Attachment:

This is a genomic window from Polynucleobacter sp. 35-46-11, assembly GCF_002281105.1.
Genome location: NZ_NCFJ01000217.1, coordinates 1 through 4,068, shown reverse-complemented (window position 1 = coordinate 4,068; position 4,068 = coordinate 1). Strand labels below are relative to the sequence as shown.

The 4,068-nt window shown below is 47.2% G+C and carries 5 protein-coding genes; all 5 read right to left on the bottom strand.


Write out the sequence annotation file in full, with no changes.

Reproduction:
This is a genomic window from Polynucleobacter sp. 35-46-11, assembly GCF_002281105.1.
Genome location: NZ_NCFJ01000217.1, coordinates 1 through 4,068, shown reverse-complemented (window position 1 = coordinate 4,068; position 4,068 = coordinate 1). Strand labels below are relative to the sequence as shown.

The 4,068-nt window shown below is 47.2% G+C and carries 5 protein-coding genes; all 5 read right to left on the bottom strand.